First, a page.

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Finding Balance- A Different Kind of Resolution

namiwake : February 11, 2019 8:15 am : Blog, Recovery

There are countless statistics on how many people “fail” at their New Years’ resolutions, or give up after a few months of trying. Last year, I had several specific goals for myself, none of which I ended up meeting. One of my New Year’s goals was to run a faster 5k, however, after countless long runs and training plans, when it was time for the race, I simply wasn’t ready to run the time I wanted to run. At the time, I felt like a failure. I even though I had a concrete training plan, I wasn’t able to follow it.

But what if we spent more time emphasizing the process, rather than the outcome? While there is nothing wrong with making goals, it can lead to an “all-or-nothing” mindset, which can be dangerous.

In the past, I used to make goals and resolutions with quantifiable results in mind- but this always led to failure. Now, I see those numbers as being unimportant, even trivial. When I look back on the past year, and the past month, I see the moments when I pushed myself out of my comfort zone- like speaking up at a meeting, or wearing something I wouldn’t normally wear, or discovering a new passion- that made all the difference.

This year, my resolution has been to focus less on creating concrete goals and more on enjoying the everyday moments, as well as continuously striving to improve myself. Today, I left my watch at home while going for a run. It allowed me to focus on the strong feeling in my legs and the crisp February air, and I let my thoughts wander instead of focusing on how fast or slow I was going.  I also was not able to fixate on the time. While I still plan to run a 5k in the near future, I know that my time on the clock isn’t anywhere near as important as the journey it takes to get there.

 

This post was written by Skye Sarac. Skye is in her second year at NC State studying Psychology and Political Science. Skye is passionate about decreasing the stigma around mental illness through writing and telling stories, and enjoys learning about anything related to mental health. 

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Five Tips for Self Care (that aren’t just manicures and bubble baths)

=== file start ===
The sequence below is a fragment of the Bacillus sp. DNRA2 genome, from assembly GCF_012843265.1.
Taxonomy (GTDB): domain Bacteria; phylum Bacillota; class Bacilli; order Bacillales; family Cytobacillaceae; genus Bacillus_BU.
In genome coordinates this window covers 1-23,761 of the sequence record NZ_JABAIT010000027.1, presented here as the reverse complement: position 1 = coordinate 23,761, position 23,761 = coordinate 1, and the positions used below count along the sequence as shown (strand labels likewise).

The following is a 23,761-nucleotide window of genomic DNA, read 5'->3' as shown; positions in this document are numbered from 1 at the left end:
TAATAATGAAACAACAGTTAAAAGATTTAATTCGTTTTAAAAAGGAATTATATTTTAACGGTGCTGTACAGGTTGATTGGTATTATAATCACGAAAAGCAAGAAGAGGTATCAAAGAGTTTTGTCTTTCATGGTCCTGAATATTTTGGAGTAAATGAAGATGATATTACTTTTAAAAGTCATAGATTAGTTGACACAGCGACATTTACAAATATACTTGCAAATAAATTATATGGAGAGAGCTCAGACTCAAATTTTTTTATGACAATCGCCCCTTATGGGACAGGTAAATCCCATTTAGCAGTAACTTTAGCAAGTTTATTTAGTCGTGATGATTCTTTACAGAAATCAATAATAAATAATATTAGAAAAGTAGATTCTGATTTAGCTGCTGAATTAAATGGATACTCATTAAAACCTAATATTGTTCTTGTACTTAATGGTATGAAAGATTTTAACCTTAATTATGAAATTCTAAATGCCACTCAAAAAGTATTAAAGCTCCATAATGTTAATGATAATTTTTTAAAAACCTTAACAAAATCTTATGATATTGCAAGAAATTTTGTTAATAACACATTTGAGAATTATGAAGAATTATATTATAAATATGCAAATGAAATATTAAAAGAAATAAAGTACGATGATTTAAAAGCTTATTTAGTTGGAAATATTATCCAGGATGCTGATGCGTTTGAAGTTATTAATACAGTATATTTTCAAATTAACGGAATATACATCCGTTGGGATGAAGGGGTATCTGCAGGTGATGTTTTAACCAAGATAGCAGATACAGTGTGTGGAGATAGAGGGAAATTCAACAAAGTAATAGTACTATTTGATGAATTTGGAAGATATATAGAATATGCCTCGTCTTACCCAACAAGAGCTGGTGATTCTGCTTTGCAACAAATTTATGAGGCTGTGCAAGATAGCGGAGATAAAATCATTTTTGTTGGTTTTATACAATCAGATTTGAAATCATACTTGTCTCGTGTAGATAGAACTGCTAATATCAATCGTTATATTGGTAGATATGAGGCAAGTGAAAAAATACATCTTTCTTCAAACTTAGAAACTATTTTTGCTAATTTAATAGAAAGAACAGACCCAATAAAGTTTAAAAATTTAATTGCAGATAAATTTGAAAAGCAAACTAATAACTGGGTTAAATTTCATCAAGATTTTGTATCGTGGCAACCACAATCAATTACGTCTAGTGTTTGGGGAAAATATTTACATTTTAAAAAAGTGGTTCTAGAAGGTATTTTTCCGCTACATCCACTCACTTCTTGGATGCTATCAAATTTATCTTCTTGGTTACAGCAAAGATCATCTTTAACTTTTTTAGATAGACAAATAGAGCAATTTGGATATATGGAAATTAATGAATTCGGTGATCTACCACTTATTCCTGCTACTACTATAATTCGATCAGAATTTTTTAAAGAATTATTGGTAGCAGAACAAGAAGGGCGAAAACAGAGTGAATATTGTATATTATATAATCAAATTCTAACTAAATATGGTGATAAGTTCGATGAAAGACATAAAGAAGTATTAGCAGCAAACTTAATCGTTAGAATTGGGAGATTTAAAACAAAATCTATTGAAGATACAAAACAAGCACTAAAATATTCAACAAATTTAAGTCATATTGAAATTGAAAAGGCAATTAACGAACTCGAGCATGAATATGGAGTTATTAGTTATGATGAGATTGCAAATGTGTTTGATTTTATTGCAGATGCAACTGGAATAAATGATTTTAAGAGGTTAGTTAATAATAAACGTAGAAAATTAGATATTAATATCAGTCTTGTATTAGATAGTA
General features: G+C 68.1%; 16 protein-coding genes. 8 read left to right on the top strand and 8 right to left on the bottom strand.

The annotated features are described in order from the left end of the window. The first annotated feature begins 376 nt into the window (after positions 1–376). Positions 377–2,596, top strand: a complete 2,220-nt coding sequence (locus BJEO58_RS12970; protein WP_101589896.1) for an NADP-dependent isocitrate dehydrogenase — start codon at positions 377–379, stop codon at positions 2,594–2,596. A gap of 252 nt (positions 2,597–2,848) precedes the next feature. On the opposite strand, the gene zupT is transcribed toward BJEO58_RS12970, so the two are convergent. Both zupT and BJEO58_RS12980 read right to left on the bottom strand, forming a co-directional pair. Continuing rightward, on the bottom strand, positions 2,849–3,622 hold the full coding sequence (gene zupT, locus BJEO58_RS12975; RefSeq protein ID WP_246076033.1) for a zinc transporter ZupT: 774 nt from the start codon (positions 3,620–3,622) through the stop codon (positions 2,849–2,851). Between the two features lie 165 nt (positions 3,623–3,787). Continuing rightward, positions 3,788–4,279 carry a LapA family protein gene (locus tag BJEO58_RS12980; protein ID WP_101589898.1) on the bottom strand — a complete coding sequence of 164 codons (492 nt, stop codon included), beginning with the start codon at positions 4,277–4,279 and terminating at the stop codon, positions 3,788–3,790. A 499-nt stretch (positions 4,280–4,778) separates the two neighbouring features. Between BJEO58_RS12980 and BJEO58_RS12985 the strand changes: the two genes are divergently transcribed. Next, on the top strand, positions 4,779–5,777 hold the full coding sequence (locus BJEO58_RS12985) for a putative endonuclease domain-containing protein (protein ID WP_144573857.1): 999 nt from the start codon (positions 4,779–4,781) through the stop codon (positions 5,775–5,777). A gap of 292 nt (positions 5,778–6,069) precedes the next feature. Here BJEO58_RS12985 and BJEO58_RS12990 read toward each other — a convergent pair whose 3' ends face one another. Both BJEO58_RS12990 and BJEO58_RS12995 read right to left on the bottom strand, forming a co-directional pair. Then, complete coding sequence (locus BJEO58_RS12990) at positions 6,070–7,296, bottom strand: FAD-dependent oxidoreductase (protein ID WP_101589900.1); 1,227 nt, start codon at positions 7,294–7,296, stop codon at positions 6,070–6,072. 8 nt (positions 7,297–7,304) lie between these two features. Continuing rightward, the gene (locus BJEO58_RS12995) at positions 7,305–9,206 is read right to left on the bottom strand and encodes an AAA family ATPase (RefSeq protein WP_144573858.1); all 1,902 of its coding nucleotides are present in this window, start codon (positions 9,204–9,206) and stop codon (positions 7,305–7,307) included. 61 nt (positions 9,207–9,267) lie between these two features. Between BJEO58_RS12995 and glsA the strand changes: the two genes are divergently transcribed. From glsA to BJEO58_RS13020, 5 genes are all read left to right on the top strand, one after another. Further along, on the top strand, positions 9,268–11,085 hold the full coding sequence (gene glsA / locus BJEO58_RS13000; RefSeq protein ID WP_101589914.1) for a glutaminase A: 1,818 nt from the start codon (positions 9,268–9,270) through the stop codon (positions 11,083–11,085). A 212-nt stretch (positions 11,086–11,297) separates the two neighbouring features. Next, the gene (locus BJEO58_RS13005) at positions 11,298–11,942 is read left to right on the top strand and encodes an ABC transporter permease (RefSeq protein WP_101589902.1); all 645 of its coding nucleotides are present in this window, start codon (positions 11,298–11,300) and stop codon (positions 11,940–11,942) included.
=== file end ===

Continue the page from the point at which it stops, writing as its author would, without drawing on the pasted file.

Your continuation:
namiwake : February 5, 2019 4:11 pm : Blog

We hear a lot about “self care” in the media, but what does this phrase really mean? While the traditional stereotypes of self care tends to illicit images of bubble baths and long days spent relaxing, this neglects the many other aspects of self care that can be anything from saying “no” to friends to taking the time to breathe before a stressful phone call.

There are five general types of self care- physical, emotional, psychological, spiritual, and professional. For example, physical self care could mean moving your body in a way that feels good, while professional self care could mean implementing time management skills when you are on a tight deadline. No matter what, self care will look different for everyone, and some people might take a while to figure out what works best for them. For those who may want some concrete tips, here are a few suggestions for each area:

Physical

Physical self care can be thought of as “traditional” self care, and can include movement, proper nutrition, and overall wellness. One of the most important aspects of self care is engaging in movement, whatever form that may take. This article describes several different ways to incorporate movement throughout the day.

Emotional

Emotional self care, as the name suggests, is all about managing and regulating your emotions- which can seem really complicated. While emotions are wonderful as well as what makes us human- is can be challenging to manage emotions- especially painful ones like anxiety, stress, or fear. This article provides 22 very simple ways to manage painful emotions.

Psychological

No matter if you have mental illness or not, everyone can benefit from taking care of health and well-being, even if that just means focusing on their thoughts and actions. For those who do live with mental illness, psychological self-care can mean taking medication regularly, or setting aside the time and money to make an appointment with a doctor or therapist.

Spiritual

Whether or not you consider yourself to be religious, spirituality as whole can be a significant and vital part of self care. Even just taking a few moments each day to show gratitude, or to take a quiet moment of reflection can positively impact mental health. In fact, studies have found that any form of self-reflection, whether that is through meditation or prayer, can positively impact mental health and decrease feelings of stress. This website provides examples of different ways spirituality can support your well-being

Professional